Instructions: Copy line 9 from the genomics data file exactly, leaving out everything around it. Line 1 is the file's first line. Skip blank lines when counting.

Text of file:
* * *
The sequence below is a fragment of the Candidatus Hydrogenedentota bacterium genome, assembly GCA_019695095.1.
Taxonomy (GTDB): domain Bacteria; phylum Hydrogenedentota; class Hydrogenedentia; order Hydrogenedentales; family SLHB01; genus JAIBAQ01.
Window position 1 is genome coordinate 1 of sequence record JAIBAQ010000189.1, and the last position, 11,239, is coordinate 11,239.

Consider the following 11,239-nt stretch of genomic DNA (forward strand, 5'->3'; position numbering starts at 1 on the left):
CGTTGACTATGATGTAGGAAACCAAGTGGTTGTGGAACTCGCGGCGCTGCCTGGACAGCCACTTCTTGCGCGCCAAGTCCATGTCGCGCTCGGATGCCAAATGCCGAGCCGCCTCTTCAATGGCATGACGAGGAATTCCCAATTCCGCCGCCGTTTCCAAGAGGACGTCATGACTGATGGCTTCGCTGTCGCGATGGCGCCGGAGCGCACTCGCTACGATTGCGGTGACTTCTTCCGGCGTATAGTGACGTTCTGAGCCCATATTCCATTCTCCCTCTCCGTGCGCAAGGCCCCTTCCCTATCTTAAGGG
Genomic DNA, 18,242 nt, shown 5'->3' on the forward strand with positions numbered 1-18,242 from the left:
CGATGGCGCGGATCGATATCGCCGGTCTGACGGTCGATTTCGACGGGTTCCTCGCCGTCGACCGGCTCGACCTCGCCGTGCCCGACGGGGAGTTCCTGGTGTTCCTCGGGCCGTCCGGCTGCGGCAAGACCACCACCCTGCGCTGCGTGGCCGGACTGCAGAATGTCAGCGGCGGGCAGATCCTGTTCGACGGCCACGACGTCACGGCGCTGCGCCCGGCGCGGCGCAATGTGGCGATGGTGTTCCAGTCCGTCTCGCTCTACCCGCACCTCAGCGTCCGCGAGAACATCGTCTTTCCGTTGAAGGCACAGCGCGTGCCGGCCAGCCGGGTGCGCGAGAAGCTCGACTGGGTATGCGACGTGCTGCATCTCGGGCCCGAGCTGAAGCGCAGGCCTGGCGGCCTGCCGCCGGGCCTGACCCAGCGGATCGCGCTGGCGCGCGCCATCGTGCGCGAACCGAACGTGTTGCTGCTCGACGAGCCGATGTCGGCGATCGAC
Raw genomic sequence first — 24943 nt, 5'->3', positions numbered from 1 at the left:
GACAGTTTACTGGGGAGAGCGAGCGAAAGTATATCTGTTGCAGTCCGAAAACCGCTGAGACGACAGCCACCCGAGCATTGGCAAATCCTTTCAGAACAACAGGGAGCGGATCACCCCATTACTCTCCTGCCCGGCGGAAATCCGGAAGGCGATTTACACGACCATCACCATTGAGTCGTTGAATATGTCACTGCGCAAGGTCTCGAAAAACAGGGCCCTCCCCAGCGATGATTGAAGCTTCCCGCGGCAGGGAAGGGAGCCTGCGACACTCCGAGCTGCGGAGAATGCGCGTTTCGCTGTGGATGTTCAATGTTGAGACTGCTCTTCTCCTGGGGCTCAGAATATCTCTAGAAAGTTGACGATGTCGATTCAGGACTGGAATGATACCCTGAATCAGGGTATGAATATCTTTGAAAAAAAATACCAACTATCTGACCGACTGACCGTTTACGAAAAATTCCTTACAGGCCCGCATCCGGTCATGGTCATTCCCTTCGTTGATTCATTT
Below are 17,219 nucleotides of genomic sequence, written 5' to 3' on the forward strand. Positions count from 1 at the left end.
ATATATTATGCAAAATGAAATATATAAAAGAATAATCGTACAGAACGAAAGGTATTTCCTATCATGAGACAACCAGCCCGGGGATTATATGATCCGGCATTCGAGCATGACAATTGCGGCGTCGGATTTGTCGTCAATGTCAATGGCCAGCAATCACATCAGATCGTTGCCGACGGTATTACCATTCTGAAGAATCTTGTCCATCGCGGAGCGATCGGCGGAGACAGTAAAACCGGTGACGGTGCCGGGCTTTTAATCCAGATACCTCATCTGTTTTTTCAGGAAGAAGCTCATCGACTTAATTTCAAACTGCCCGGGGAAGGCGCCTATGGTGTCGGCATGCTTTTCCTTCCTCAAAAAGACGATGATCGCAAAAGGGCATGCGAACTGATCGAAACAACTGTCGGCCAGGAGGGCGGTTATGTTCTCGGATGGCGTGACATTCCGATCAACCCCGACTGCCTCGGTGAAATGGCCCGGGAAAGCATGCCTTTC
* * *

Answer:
GACAGTTTACTGGGGAGAGCGAGCGAAAGTATATCTGTTGCAGTCCGAAAACCGCTGAGACGACAGCCACCCGAGCATTGGCAAATCCTTTCAGAACAACAGGGAGCGGATCACCCCATTACTCTCCTGCCCGGCGGAAATCCGGAAGGCGATTTACACGACCATCACCATTGAGTCGTTGAATATGTCACTGCGCAAGGTCTCGAAAAACAGGGCCCTCCCCAGCGATGATTGAAGCTTCCCGCGGCAGGGAAGGGAGCCTGCGACACTCCGAGCTGCGGAGAATGCGCGTTTCGCTGTGGATGTTCAATGTTGAGACTGCTCTTCTCCTGGGGCTCAGAATATCTCTAGAAAGTTGACGATGTCGATTCAGGACTGGAATGATACCCTGAATCAGGGTATGAATATCTTTGAAAAAAAATACCAACTATCTGACCGACTGACCGTTTACGAAAAATTCCTTACAGGCCCGCATCCGGTCATGGTCATTCCCTTCGTTGATTCATTT